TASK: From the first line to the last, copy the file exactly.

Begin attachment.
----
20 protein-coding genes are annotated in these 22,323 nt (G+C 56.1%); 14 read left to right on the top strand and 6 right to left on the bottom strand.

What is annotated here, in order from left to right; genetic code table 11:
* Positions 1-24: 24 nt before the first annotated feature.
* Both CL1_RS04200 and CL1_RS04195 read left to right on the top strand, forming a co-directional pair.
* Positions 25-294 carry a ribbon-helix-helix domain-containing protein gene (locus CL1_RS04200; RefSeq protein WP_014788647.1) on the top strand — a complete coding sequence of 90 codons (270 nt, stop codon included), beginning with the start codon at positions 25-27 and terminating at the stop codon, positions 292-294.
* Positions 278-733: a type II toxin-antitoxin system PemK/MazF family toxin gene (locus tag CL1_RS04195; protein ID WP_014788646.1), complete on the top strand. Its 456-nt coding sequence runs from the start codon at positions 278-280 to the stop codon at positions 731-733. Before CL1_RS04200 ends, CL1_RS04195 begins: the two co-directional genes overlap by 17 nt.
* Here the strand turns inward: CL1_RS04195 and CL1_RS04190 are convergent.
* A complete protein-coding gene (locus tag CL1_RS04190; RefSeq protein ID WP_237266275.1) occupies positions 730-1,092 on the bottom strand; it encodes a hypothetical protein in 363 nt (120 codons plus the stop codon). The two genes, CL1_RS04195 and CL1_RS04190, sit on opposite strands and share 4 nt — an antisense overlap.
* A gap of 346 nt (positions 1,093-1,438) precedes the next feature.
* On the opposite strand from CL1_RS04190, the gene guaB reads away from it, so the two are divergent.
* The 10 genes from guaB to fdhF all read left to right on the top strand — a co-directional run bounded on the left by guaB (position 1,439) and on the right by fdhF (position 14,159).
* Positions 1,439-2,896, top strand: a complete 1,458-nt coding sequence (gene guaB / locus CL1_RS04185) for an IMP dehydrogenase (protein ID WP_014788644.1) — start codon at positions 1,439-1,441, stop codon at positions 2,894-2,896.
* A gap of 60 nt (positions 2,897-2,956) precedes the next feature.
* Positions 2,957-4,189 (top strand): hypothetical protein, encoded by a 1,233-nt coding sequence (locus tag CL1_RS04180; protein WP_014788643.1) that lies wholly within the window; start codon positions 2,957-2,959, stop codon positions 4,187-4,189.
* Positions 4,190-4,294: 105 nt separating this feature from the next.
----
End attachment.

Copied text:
20 protein-coding genes are annotated in these 22,323 nt (G+C 56.1%); 14 read left to right on the top strand and 6 right to left on the bottom strand.

What is annotated here, in order from left to right; genetic code table 11:
* Positions 1-24: 24 nt before the first annotated feature.
* Both CL1_RS04200 and CL1_RS04195 read left to right on the top strand, forming a co-directional pair.
* Positions 25-294 carry a ribbon-helix-helix domain-containing protein gene (locus CL1_RS04200; RefSeq protein WP_014788647.1) on the top strand — a complete coding sequence of 90 codons (270 nt, stop codon included), beginning with the start codon at positions 25-27 and terminating at the stop codon, positions 292-294.
* Positions 278-733: a type II toxin-antitoxin system PemK/MazF family toxin gene (locus tag CL1_RS04195; protein ID WP_014788646.1), complete on the top strand. Its 456-nt coding sequence runs from the start codon at positions 278-280 to the stop codon at positions 731-733. Before CL1_RS04200 ends, CL1_RS04195 begins: the two co-directional genes overlap by 17 nt.
* Here the strand turns inward: CL1_RS04195 and CL1_RS04190 are convergent.
* A complete protein-coding gene (locus tag CL1_RS04190; RefSeq protein ID WP_237266275.1) occupies positions 730-1,092 on the bottom strand; it encodes a hypothetical protein in 363 nt (120 codons plus the stop codon). The two genes, CL1_RS04195 and CL1_RS04190, sit on opposite strands and share 4 nt — an antisense overlap.
* A gap of 346 nt (positions 1,093-1,438) precedes the next feature.
* On the opposite strand from CL1_RS04190, the gene guaB reads away from it, so the two are divergent.
* The 10 genes from guaB to fdhF all read left to right on the top strand — a co-directional run bounded on the left by guaB (position 1,439) and on the right by fdhF (position 14,159).
* Positions 1,439-2,896, top strand: a complete 1,458-nt coding sequence (gene guaB / locus CL1_RS04185) for an IMP dehydrogenase (protein ID WP_014788644.1) — start codon at positions 1,439-1,441, stop codon at positions 2,894-2,896.
* A gap of 60 nt (positions 2,897-2,956) precedes the next feature.
* Positions 2,957-4,189 (top strand): hypothetical protein, encoded by a 1,233-nt coding sequence (locus tag CL1_RS04180; protein WP_014788643.1) that lies wholly within the window; start codon positions 2,957-2,959, stop codon positions 4,187-4,189.
* Positions 4,190-4,294: 105 nt separating this feature from the next.